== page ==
Among these information is a bonanza of 2,5+ million of normalized field strength data from the years 1969 to 1993. This time covers two solar cycles and by far doesn’t provide insights of only historical interest: You e.g. may visualize some circuits to see the influence of day, time and solar activity at a glance. And you may use this data to analyze some dependence between field strength and solar/geomagnetic activity.

As these data so far hasn’t attracted any interest of ham radio magazines, we are just at the beginning to make use of it. Join in!

The diagram at the top has been made with QtiPlot software. The same software has been used to visualize solar and geomagnetic WDC data, obtained from GFZ Potsdam – see diagram at the bottom.

Kp_vs-Flux_2

Solar flux (F10,7) vs. geomagnetic activity (Kp index), 1969-1993.

 

SDR Console V3: Signal History and six RX Panes!

KPL

NEW: The Receivers’ Pane on top covers spectrum and spectrogram of up to six demodulators – look at different modes and bandwidths. Also new: “Signal History” at the bottom.

Simon Brown, G4ELI, has further developed his software SDR Console which has become THE platform for a real bunch of very different SDRs. The new public preview has two more exciting features:

  • “Signal History” takes the signal strength of the given bandwidth each 50 milliseconds, which can be saved in a CSV file. It is also shown in three different speeds on a display.
  • “Receivers’ Pane” shows up to six combos of spectrum/spectrogram of the complete up to 24 parallel demodulators (they additionally can be shown in the Matrix, as in former versions).

See screenshot on at the top.

“Signal History” offers many applications, to name just three:

  • analyze fading and its structure with an unsurpassed time resolution of 50 ms
  • document fade-in and fade out
  • measure signal-to-noise ratio of signals

As an First Aid, I have written a PDF of 19 pages with 36 instructive Figures. There you find a step-by-step introduction plus numerous example on how to use this valuable tool in practice. Please download it here. (Another tab opens, where you have to double-click “SDR_COM_Marker” to start download.)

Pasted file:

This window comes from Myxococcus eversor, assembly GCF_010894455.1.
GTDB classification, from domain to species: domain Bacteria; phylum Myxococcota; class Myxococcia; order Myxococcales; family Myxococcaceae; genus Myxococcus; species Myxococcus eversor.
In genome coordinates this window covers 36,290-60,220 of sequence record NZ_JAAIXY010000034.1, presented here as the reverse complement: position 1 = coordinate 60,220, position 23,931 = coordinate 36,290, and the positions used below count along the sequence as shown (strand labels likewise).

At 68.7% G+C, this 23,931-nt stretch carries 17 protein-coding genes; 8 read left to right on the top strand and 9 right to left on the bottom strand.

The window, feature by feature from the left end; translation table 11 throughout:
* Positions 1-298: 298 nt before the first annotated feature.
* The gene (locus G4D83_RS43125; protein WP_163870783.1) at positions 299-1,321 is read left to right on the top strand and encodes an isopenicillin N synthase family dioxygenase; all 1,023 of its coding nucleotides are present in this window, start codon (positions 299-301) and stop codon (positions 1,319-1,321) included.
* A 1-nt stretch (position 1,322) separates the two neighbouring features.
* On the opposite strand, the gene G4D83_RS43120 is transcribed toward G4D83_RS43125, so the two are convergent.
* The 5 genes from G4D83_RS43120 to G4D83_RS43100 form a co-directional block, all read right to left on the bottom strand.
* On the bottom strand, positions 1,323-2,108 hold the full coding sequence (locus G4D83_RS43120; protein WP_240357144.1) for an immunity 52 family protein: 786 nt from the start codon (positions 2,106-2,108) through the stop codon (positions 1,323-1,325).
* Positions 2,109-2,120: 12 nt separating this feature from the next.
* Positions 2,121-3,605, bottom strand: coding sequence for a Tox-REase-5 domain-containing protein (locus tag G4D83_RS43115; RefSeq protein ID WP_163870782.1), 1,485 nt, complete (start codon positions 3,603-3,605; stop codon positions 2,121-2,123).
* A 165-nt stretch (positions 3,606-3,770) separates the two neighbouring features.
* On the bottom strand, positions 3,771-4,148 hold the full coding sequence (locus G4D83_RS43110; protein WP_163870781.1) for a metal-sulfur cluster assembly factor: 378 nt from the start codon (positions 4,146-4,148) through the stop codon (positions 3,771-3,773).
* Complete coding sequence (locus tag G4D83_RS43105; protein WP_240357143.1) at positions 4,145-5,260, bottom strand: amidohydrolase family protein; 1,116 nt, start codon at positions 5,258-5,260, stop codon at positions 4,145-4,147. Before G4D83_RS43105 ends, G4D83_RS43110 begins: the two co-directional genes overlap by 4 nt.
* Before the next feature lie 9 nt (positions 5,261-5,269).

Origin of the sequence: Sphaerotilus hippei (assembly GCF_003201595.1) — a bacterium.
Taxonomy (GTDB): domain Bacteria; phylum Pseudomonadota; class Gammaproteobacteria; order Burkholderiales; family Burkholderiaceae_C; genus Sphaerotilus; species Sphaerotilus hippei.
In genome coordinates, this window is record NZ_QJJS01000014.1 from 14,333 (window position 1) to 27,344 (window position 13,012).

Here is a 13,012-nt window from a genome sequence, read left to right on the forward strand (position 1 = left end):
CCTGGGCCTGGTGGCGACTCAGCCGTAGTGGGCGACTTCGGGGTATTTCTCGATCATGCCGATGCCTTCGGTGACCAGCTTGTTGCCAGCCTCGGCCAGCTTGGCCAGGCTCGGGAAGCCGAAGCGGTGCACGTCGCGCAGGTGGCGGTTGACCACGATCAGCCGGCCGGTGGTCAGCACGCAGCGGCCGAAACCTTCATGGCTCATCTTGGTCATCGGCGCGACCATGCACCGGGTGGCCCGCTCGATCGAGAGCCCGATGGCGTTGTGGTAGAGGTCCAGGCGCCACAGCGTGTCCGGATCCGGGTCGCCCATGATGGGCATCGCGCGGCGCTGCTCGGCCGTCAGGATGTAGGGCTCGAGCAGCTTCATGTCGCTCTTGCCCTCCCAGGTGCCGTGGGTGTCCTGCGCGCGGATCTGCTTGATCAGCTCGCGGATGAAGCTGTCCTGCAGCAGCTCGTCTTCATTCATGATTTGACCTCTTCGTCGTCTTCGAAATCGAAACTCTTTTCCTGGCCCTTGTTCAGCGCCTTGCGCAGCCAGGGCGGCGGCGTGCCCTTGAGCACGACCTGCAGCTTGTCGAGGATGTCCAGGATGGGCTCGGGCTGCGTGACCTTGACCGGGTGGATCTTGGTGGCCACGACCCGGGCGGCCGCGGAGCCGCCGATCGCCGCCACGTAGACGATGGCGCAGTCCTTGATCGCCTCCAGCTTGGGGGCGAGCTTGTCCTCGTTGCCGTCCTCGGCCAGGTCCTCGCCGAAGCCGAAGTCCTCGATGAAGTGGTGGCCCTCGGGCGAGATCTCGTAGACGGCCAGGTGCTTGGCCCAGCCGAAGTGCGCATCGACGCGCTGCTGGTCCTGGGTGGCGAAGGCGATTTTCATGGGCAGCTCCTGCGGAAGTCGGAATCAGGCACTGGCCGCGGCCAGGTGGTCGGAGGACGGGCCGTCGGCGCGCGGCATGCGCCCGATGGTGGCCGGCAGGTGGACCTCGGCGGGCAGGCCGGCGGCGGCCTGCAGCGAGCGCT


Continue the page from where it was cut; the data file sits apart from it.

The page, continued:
Surely, I will come back to these most welcomed features in more detail. For now only some screenshot examples regarding “Signal History”, which have been realized by analyzing the CSV files with QtiPlot:

With some statistics applied on the CSV file of Signal History, you’ll get a deep inisght into fading structures. Top: original data (black), averaged (yellow), median (read line). Bottom: box diagram, histogram, 3D-band. See following screenshots for some examples.

 

… and this is just the beginning! [Receiver: Elad FDM-S2 & AirSpy with SpyVerter]

iZotope RX6 – A Miracle in restoring Audio

If you still desparately looking for a software to restore your recorded DX audio clips, iZotope’s RX6 offers an alomost perfect solution. While the de-crackling tool automatically removes all of these annoying statics, the near-unbelievable tool “Spectral de-noise” is doing wonders in extracting e.g. formants of speech out of noise, thus greatly enhancing intelligibility.

I did a convincing test with a clip of CKZN, New Foundland’s shortwave station still transmitting on 6.170 kHz with 1 kW; received June 1st, 2017 at around 02:00 UTC. The original recording is heard like this:

It looks like this, when opened in RX6, with spectrogram in the background:

CKZN_1

First step was to automatically get rid of most of the static by “de-crackling”. RX6 offers you the chance to see also the garbage, e.g. what has been subtracted from the signal, see screenshot below with a focus on the identified crackles:

CKZN_6_2

After this first step, the audio sounds like this:

Second step is the tool “Spectral D-noise”. Most comfortable is the “adpative mode”, where you see the audio much more clearly than in the original recording:

CKZN_6_denoise

And that’s the way, it sounds, with 12 dB attenuation of noise (default):